Mars Was Always Destined to Die

5 minute read

Mars is the solar system’s near-miss world. Earth may have gotten everything right when it came to sustaining life—atmosphere, water, proximity to the sun. Mercury, Venus and the outer planets, with their extreme temperatures and inhospitable chemistry, may have gotten everything wrong. Mars, on the other hand, came so close, yet fell short.

Thanks to data from rovers and other spacecraft, we know that the Red Planet once fairly sloshed with water—with dry deltas, riverbeds, and sea basins stamped into its surface. But 4 billion years ago, the Martian core cooled, shutting down the dynamo that sustained its magnetic field. That left the planet vulnerable to the solar wind, which clawed away the atmosphere, and allowed the Martian water to sputter into space. Before long—in geological terms—the planet was a desert.

At least that’s long been the thinking. But a new paper published Sept. 20 in the Proceedings of the National Academy of Sciences suggests otherwise. According to the new research, Mars was doomed from the start. Its small size—about half the diameter of Earth and less than one-ninth the mass—simply never produced the gravitational muscle to allow the planet to hold onto either its air or its water. With or without a magnetic field, Mars was destined to die.

The study, led by planetary scientist Zhen Tian of Washington University in St. Louis, relied on the analysis of 20 meteorites whose chemical composition establishes that they originated as bits of Mars. The rocks range in age from just a few hundred million to 4 billion years old. Such a sample comfortably spans Mars’s transition from a wet world to a dry one, but even in the oldest rocks, there would be no traces of moisture to be found. The passage of time—to say nothing of the long trip the meteorites made through space—would have caused a compound as volatile as water to have evaporated entirely.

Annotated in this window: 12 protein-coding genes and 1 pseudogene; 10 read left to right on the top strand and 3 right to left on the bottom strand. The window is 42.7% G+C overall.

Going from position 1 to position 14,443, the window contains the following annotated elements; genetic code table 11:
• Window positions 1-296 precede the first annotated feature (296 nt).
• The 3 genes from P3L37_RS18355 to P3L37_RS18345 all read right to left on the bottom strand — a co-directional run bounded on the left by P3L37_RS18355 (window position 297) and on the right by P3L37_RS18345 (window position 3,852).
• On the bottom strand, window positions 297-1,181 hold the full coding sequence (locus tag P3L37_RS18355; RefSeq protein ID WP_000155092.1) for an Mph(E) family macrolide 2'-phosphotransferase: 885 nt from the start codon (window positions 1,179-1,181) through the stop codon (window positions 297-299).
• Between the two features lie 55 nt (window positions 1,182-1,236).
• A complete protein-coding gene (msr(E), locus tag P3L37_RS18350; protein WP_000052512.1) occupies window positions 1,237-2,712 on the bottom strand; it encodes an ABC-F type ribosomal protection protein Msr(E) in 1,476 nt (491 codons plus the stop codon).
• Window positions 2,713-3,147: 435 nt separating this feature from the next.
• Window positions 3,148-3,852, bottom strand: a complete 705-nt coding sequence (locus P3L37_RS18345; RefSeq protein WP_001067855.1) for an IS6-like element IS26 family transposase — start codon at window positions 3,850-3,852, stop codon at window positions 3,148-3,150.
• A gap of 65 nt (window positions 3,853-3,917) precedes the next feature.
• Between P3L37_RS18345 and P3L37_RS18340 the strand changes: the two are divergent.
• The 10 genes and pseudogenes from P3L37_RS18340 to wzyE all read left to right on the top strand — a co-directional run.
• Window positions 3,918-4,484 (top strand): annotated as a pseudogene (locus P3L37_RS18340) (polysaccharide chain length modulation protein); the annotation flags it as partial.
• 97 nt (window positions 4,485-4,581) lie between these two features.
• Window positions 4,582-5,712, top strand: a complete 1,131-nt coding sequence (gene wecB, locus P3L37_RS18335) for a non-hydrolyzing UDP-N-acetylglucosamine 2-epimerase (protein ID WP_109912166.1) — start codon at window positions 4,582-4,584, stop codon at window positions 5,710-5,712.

Instead of water, the investigators looked for isotopic potassium, which was present in abundance on early Mars and can be used as a sort of chemical proxy for water. “Potassium is a moderately volatile element (mimicking the behavior of highly volatile elements), but it is not too volatile to get completely lost,” wrote Kun Wang, a planetary scientist at Washington University and one of the authors of the study, in an email to TIME. “It is easier to measure in high precision.” The more isotopic potassium the investigators found in the rocks, the more water there would have been.

As it turns out, there would not have been much. The age of the rocks and the level of potassium left in them indicated that not only did the water not wait around for the magnetic field to shut down and the atmosphere to stream away before it vanished too; it actually began disappearing before the once-molten planet had even fully cooled.

“The total budget of water and other volatiles was set at the formation of Mars,” says Wang. “The loss of water and volatiles for the planet occurred at its hot and violent stage.” That stage, he adds, was “much earlier” than the shut down of the magnetic field.

The researchers did not limit their study to Mars alone. Comparing the amount of potassium in the meteorites to the known water on the moon and the 525-km (326-mi) wide asteroid Vesta, they found a sort of stair-stepping in water quantity that directly follows gravity and mass: Mars is drier than the Earth, but wetter than the smaller moon, which is in turn wetter than tiny Vesta.

That has implications for the possibility of finding life not just on Mars but on exoplanets—worlds orbiting other stars. Astronomers typically look for smallish, rocky planets like Earth as the likeliest places biology could emerge, especially if those planets are found in the so-called “Goldilocks zone” around their stars—a place where temperatures are not too hot and not too cold for liquid water to exist. But too small a planet, it now appears, would be dry no matter the local temperature.

“There is likely a threshold on the size requirements of rocky planets to retain enough water to enable habitability,” Wang said in a statement accompanying the paper.

The new study does not entirely rule out the possibility of Martian biology. The once-wet world did not lose all of its water to space. Some is entrained in permafrost at the poles, and more may have retreated underground, in aquifers where the water would be liquid at least for some parts of the Martian year. Forms of microbial life that emerged in the planet’s earlier, wetter era may have found refuge there ever since. Mars was never going to be a garden world like Earth, but that doesn’t mean it can’t stir still.

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